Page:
The feeling of JAZZ ...in just six songs!
All that JAZZ history
Jazz is an American music genre which can be traced back to the the 1920s and is a combination of dixieland, blues, and swing music. One of the most unique characteristics of Jazz is that no two performances of a song are ever the same because the performers literally "make up" the notes they will be playing when it's their turn to solo.
The skill of each top jazz performer is their ability to create interesting solos with their instrument or voice. The solo is performed while the song is making chord changes, and the notes of the solo give a unique experience to this performance of that song.
Hello Dolly - Louis Armstrong (1962) Original hit recording
"Hello Dolly!" - Louis Armstrong (1964) performed live
Hello, Dolly? This is Louis, Dolly
LOUIS ARMSTRONG (trumpet & vocals) grew up poor in New Orleans, but became so popular as a trumpet and cornet player in jazz circles that he became popular and influential to all forms of music. Along with his instantly recognizable gravel-like raspy voice, Armstrong had a energetic and charismatic on-stage personality, too,as you'll see in his video on this page.
In other genres like Country, Pop, or Rock, the audiences want the live performer to duplicate their recording as exactly as possible. Not so with Jazz. People love Jazz performers because the audience knows (and automatically expects) that they will get a unique performance each time.
Armstrong will provide you with a great example of how Jazz performers literally change the notes in their solos each time. Watch the first video of "Hello Dolly" on this page, so you'll get familiar with how the original song sounded to millions.
THEN, watch the second video of the same song, also by Armstrong, but notice how he changes his singing and trumpet solo for this live performance.
"Take Five" - Dave Brubeck Quartet (1961)
Gimmie FIVE for BRUBECK
DAVE BRUBECK (piano) and his quartet travelled the globe in the 1950's through the 1980's exposing their "cool" brand of jazz to many countries. Their signature song is still their best know "Take Five", actually features sax soloist Paul Desmond, as well as a long drum solo. Listen to the "Take Five" video on this page and notice how each member of the band takes their turn at ad libbing notes.
"So What!" - Miles Davis (1958)
Horn of Plenty...Plenty of Talent
MILES DAVIS (trumpet) ranks near or at the very top of most lists of most influential jazz musicians of all time. From the 1940's to his death in 1991, Davis played in or created a number of groups over the years which helped spawn other successful musicians. Watch Davis and the other soloists in the song "So What" on this page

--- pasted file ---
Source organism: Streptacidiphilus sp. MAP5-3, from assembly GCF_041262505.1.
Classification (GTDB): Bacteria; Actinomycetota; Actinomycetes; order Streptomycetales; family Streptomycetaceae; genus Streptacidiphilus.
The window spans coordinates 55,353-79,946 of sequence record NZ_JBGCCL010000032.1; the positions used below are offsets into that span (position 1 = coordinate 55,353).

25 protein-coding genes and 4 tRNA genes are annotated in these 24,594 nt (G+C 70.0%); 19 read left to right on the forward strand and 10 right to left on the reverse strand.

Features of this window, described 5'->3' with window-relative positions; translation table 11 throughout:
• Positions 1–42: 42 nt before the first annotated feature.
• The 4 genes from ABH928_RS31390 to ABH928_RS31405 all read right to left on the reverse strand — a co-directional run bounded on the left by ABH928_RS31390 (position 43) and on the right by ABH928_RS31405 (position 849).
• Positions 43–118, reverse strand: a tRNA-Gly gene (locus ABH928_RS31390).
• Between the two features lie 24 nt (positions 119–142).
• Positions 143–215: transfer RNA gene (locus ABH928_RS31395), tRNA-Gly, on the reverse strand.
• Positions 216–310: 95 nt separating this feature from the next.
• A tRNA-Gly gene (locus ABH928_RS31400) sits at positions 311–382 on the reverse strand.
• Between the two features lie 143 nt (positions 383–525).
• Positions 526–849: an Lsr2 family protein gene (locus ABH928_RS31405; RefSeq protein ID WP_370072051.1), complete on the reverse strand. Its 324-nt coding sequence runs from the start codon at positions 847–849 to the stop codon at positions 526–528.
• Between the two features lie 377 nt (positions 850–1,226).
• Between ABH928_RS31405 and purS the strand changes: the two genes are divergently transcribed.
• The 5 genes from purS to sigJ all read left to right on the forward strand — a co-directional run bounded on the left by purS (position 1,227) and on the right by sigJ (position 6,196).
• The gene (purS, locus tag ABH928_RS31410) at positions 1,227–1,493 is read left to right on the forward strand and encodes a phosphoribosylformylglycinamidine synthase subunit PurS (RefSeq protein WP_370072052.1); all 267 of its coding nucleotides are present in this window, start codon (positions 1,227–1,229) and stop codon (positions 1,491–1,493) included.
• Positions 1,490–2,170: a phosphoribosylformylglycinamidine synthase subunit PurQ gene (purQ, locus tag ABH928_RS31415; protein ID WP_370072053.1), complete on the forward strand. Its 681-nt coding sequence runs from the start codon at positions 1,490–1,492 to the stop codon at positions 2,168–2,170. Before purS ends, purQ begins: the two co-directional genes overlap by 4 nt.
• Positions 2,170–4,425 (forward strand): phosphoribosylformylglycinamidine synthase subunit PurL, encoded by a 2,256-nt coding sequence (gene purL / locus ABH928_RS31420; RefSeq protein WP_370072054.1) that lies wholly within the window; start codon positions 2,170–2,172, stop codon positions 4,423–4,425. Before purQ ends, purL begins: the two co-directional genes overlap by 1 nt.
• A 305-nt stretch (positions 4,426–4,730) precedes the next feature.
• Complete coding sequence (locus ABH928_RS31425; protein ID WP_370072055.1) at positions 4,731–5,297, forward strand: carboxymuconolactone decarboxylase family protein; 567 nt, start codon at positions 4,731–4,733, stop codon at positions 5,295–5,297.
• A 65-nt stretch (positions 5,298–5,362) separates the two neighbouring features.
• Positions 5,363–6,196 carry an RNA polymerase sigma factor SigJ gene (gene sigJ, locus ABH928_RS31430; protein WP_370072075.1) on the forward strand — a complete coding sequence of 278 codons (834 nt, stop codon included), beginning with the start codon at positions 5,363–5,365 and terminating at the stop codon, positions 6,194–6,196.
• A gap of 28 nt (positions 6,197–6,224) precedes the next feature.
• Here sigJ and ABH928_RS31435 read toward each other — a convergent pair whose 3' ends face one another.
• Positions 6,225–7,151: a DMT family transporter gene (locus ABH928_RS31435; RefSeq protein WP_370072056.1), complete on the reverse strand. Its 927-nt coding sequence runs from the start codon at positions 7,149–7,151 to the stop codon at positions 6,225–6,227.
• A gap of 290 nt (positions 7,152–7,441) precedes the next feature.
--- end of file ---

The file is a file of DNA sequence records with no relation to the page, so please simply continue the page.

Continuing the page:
"Giant Steps" - John Coltrane (1961)
Practicing Safe SAX with John
JOHN COLTRANE (saxophone) had a major influence on musicians because of his ability to compress a huge amount of soloistic ideas into a small period of time, so just a few seconds would contain dozens, and a minute would contain hundreds of notes. The brilliant video link on this page lets you SEE THE NOTES as Coltrane plays them.
"Chameleon" - Herbie Hancock
Changing to match his surroundings
HERBIE HANCOCK (keyboardist) wrote the song "Watermelon Man" in 1962 and it became a surprise pop hit by the performer Mongo Santamaria. The song's success paid Hancock's bills for a number of years. He was one of the first musicians to incorporate funk music and electronic synthesizers into his performances, beginning in the 1970's.
On this page is a link to Hancock's group performing "Chameleon". In this video, notice how each soloist contributes to the song as a whole as well as adding their own unique contributions. Towards the end of this video, watch carefully as Hancock adds a number of wild electronic effects to his keyboard solo.
In fact, this is a great spot to point out that unlike other genres of music, jazz performers often "pass the spotlight around" as each person has a few seconds to shine as they add their own ad libbed solo contributions (which, remember, may be different each time they perform it!).
In most other genres, one or two people get the spotlight the entire song as lead singer or lead instrumentalist while others in the group take a back seat to the lead performers.
Hancock created innovations in jazz his entire life and continues to do so. His 2007 album "River: the Joni Letters" was a tribute to his long time friend, musician Joni Mitchell, and won the Grammy Award for Album of the Year in 2008. This was only the second jazz album ever to receive this award.